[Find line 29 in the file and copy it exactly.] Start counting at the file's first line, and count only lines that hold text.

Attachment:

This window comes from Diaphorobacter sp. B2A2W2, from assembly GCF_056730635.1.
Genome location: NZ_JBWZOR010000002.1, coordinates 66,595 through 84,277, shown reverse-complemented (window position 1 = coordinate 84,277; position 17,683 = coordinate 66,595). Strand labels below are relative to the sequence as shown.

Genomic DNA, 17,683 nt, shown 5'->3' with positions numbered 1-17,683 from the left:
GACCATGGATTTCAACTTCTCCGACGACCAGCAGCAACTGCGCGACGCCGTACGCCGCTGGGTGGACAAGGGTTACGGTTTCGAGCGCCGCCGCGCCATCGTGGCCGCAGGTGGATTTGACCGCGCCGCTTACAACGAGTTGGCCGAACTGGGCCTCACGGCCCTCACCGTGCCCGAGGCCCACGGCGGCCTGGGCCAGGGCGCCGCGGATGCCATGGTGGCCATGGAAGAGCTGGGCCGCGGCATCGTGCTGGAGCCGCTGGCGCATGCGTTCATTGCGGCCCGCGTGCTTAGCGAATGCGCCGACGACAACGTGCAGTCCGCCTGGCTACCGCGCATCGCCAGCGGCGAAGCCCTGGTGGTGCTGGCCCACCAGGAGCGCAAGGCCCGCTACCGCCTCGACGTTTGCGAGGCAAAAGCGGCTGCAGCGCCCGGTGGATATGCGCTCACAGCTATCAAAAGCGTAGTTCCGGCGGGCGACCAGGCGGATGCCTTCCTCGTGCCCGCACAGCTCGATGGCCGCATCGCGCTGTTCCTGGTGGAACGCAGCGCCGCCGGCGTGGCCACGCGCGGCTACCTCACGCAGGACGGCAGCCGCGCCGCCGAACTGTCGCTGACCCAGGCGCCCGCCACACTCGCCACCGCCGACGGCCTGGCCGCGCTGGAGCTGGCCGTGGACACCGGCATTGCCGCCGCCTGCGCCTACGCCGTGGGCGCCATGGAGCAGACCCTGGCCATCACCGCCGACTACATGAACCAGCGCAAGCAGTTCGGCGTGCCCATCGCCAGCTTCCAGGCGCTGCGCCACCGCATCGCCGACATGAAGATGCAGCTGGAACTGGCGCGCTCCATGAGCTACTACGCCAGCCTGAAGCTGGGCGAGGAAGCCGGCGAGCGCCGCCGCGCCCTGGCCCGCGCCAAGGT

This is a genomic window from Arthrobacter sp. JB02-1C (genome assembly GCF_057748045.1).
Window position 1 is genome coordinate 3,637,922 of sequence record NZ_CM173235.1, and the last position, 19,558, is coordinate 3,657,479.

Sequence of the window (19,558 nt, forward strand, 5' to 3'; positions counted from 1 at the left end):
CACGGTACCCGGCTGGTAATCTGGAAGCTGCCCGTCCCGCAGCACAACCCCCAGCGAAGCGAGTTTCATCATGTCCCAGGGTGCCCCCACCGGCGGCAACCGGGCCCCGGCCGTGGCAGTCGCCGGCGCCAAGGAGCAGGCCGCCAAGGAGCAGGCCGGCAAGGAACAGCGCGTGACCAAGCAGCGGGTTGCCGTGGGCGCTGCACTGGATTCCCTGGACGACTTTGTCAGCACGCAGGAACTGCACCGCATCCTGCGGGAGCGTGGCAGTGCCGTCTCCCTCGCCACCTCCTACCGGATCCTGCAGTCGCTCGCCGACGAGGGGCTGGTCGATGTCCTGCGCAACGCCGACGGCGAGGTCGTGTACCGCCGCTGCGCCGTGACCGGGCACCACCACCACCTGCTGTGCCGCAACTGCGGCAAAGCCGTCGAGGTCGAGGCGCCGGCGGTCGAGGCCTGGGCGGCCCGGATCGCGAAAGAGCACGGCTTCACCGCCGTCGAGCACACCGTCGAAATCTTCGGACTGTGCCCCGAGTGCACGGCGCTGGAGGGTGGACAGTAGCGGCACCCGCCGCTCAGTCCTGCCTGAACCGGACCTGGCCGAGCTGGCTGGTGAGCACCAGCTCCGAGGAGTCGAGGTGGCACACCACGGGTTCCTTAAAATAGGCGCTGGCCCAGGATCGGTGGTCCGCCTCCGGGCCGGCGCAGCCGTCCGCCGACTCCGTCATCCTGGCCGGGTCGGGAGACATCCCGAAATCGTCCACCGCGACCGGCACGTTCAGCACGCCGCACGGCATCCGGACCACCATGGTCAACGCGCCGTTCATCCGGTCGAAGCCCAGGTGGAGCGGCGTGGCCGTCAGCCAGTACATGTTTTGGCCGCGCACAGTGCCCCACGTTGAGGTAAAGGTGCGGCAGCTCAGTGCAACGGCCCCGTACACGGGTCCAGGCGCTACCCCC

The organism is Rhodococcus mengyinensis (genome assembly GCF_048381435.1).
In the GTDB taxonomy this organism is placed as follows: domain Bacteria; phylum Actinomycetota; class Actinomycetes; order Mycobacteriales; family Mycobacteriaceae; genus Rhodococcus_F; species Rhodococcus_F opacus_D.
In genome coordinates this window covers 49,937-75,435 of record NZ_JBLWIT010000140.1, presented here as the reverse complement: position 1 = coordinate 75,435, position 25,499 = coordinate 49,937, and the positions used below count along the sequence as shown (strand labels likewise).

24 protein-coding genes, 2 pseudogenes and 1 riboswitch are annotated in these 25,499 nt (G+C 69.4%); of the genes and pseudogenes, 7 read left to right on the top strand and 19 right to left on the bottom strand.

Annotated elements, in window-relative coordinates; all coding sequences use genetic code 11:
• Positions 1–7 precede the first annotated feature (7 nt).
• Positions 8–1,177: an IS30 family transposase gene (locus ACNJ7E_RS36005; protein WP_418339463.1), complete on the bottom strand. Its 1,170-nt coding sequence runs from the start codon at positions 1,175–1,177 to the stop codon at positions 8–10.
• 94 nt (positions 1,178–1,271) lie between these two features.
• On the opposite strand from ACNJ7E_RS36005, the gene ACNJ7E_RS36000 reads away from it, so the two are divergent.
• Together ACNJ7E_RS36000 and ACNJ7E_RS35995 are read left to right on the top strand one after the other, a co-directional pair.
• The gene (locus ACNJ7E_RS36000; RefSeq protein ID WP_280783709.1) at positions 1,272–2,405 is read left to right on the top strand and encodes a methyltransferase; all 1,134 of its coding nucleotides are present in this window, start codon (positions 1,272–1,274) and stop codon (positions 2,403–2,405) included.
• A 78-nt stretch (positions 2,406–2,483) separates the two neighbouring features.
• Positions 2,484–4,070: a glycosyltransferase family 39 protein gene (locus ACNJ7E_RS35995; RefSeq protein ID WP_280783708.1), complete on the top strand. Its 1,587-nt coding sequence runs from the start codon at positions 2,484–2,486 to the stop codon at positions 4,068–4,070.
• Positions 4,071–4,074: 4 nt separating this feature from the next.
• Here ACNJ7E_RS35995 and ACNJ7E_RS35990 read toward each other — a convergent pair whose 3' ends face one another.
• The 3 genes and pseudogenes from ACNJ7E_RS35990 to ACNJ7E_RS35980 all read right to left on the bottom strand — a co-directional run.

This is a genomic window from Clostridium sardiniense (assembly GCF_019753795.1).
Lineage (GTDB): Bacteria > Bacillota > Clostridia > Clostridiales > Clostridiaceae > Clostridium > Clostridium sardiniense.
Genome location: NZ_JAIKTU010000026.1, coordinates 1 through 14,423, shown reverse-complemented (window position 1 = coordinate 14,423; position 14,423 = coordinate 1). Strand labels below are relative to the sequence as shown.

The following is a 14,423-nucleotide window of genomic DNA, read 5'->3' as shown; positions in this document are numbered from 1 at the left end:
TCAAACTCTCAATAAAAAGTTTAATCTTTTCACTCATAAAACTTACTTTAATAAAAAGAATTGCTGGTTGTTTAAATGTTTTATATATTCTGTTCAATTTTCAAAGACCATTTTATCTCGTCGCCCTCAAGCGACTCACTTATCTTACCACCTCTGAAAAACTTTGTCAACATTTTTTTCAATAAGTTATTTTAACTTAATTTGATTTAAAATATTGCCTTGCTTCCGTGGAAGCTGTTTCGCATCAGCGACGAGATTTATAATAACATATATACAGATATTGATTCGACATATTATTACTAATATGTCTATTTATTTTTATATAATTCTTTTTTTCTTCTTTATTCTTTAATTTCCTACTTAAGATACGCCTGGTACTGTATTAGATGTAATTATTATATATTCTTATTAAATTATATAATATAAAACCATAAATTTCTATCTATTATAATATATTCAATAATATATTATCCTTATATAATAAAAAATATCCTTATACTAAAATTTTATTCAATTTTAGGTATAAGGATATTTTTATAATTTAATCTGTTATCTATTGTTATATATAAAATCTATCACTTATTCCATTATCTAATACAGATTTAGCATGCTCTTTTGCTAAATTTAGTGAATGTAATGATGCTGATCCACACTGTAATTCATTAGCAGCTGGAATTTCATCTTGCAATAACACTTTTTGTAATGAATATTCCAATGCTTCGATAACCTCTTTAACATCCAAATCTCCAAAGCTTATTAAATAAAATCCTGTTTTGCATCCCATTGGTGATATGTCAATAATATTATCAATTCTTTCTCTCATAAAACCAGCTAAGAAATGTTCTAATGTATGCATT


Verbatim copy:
TCAAACTCTCAATAAAAAGTTTAATCTTTTCACTCATAAAACTTACTTTAATAAAAAGAATTGCTGGTTGTTTAAATGTTTTATATATTCTGTTCAATTTTCAAAGACCATTTTATCTCGTCGCCCTCAAGCGACTCACTTATCTTACCACCTCTGAAAAACTTTGTCAACATTTTTTTCAATAAGTTATTTTAACTTAATTTGATTTAAAATATTGCCTTGCTTCCGTGGAAGCTGTTTCGCATCAGCGACGAGATTTATAATAACATATATACAGATATTGATTCGACATATTATTACTAATATGTCTATTTATTTTTATATAATTCTTTTTTTCTTCTTTATTCTTTAATTTCCTACTTAAGATACGCCTGGTACTGTATTAGATGTAATTATTATATATTCTTATTAAATTATATAATATAAAACCATAAATTTCTATCTATTATAATATATTCAATAATATATTATCCTTATATAATAAAAAATATCCTTATACTAAAATTTTATTCAATTTTAGGTATAAGGATATTTTTATAATTTAATCTGTTATCTATTGTTATATATAAAATCTATCACTTATTCCATTATCTAATACAGATTTAGCATGCTCTTTTGCTAAATTTAGTGAATGTAATGATGCTGATCCACACTGTAATTCATTAGCAGCTGGAATTTCATCTTGCAATAACACTTTTTGTAATGAATATTCCAATGCTTCGATAACCTCTTTAACATCCAAATCTCCAAAGCTTATTAAATAAAATCCTGTTTTGCATCCCATTGGTGATATGTCAATAATATTATCAATTCTTTCTCTCATAAAACCAGCTAAGAAATGTTCTAATGTATGCATT